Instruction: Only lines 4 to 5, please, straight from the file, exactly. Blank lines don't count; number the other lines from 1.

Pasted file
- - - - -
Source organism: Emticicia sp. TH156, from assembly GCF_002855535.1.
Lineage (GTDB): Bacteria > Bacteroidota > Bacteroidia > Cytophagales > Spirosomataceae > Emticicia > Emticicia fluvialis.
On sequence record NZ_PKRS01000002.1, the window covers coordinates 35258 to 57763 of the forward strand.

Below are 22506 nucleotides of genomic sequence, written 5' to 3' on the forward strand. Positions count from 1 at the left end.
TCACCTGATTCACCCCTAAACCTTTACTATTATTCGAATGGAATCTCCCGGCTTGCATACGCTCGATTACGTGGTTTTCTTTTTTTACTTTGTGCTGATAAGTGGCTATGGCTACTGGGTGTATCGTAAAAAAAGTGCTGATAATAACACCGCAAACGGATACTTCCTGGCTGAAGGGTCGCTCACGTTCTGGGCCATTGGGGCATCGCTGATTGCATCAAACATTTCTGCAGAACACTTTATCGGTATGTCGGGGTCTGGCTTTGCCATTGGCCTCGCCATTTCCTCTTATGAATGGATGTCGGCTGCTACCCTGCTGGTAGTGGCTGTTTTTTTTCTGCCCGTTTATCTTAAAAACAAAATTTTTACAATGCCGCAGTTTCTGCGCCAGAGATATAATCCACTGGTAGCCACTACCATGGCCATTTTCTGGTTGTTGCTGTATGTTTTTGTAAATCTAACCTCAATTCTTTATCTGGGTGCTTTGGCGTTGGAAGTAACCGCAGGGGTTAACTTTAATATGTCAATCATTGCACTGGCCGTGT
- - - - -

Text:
Below are 22506 nucleotides of genomic sequence, written 5' to 3' on the forward strand. Positions count from 1 at the left end.
TCACCTGATTCACCCCTAAACCTTTACTATTATTCGAATGGAATCTCCCGGCTTGCATACGCTCGATTACGTGGTTTTCTTTTTTTACTTTGTGCTGATAAGTGGCTATGGCTACTGGGTGTATCGTAAAAAAAGTGCTGATAATAACACCGCAAACGGATACTTCCTGGCTGAAGGGTCGCTCACGTTCTGGGCCATTGGGGCATCGCTGATTGCATCAAACATTTCTGCAGAACACTTTATCGGTATGTCGGGGTCTGGCTTTGCCATTGGCCTCGCCATTTCCTCTTATGAATGGATGTCGGCTGCTACCCTGCTGGTAGTGGCTGTTTTTTTTCTGCCCGTTTATCTTAAAAACAAAATTTTTACAATGCCGCAGTTTCTGCGCCAGAGATATAATCCACTGGTAGCCACTACCATGGCCATTTTCTGGTTGTTGCTGTATGTTTTTGTAAATCTAACCTCAATTCTTTATCTGGGTGCTTTGGCGTTGGAAGTAACCGCAGGGGTTAACTTTAATATGTCAATCATTGCACTGGCCGTGT